Special Education Financing in California: A Decade After Reform

Disabilities, Education and Literacy, Government Reform

Special Education Financing in California: A Decade After Reform

Examines special education funding sources and processes at federal, state, and local levels in 2006-07 and the impact of a 1997 reform bill. Recommends equalizing funding rates across districts, with adjustments for poverty and labor market conditions.

Geographic Focus: North America-United States (Western)-California

Contours of Inclusion: Inclusive Arts Teaching and Learning

Arts and Culture, Disabilities, Education and Literacy

Contours of Inclusion: Inclusive Arts Teaching and Learning

The purpose of this publication is to share models and case examples of the process of inclusive arts curriculum design and evaluation. The first section explains the conceptual and curriculum frameworks that were used in the analysis and generation of the featured case studies (i.e. Understanding by Design, Differentiated Instruction, and Universal Design for Learning). Data for the cases studies was collected from three urban sites (i.e. Los Angeles, San Francisco, and Boston) and included participant observations, student and teacher interviews, curriculum documentation, digital documentation of student learning, and transcripts from discussion forum and teleconference discussions from a professional learning community.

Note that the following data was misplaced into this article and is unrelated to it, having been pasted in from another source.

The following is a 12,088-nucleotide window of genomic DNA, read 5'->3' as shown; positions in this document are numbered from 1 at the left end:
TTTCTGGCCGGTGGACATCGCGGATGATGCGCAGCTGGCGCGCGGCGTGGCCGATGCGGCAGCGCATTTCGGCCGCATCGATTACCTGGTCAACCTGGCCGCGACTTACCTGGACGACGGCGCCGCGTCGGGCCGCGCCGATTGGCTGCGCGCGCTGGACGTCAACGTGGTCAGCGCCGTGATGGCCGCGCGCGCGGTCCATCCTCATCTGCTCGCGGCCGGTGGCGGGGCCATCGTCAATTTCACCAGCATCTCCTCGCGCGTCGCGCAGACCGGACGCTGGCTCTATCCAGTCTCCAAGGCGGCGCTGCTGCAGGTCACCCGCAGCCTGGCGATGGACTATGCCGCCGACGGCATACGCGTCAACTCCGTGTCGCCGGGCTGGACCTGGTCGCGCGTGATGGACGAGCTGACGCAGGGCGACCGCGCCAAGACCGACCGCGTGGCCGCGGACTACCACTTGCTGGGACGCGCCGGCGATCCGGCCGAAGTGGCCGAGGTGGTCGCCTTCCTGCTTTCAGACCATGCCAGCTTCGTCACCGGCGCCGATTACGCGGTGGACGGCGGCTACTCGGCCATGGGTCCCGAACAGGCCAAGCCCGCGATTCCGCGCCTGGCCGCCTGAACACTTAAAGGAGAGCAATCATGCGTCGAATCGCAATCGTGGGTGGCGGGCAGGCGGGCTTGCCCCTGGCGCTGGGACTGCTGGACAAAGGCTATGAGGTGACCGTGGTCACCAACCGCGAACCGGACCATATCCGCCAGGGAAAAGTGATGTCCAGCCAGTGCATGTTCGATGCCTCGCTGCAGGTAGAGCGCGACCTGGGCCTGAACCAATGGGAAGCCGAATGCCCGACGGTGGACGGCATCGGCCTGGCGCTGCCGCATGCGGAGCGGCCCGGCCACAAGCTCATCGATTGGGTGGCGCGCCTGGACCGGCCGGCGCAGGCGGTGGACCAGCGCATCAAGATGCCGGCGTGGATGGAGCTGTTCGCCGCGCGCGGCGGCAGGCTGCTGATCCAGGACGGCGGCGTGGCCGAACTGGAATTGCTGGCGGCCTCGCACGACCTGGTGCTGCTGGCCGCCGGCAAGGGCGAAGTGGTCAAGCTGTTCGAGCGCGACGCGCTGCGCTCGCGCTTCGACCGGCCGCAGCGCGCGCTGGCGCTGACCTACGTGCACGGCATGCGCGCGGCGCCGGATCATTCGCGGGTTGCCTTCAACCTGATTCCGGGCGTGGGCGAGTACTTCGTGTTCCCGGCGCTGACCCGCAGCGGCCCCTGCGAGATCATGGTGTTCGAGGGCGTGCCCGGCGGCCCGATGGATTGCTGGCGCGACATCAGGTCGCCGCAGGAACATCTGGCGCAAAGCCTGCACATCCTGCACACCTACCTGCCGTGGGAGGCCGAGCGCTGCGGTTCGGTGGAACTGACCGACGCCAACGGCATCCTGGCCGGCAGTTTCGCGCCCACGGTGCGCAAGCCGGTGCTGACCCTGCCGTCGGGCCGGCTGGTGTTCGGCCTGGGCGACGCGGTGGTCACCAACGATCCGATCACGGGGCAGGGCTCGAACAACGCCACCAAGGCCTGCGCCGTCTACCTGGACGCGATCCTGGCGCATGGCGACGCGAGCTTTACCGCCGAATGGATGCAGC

The initial case studies by Glass and Barnum use the curricular frameworks to analyze and understand what inclusive practices look like in two case studies of arts-in-education programs that included students with disabilities. The second set of precedent case studies by Kronenberg and Blair, and Jenkins and Agois Hurel uses the frameworks to explain their process of including students by providing flexible arts learning options to support student learning of content standards. Both sets of case studies illuminate curricular design decisions and instructional strategies that supported the active engagement and learning of students with disabilities in educational settings shared with their peers. The second set of cases also illustrate the reflective process of using frameworks like Universal Design for Learning (UDL) to guide curricular design, responsive instructional differentiation, and the use of the arts as a rich, meaningful, and engaging option to support learning. Appended are curriculum design and evaluation tools. (Individual chapters contain references.)

Geographic Focus: North America-United States (Western)-California-San Francisco County-San Francisco, North America-United States (Western)-California-Los Angeles County-Los Angeles, North America-United States (Northeastern)-Massachusetts-Suffolk County-Boston

Students With Disabilities and California's Special Education Program

Disabilities, Education and Literacy

Students With Disabilities and California's Special Education Program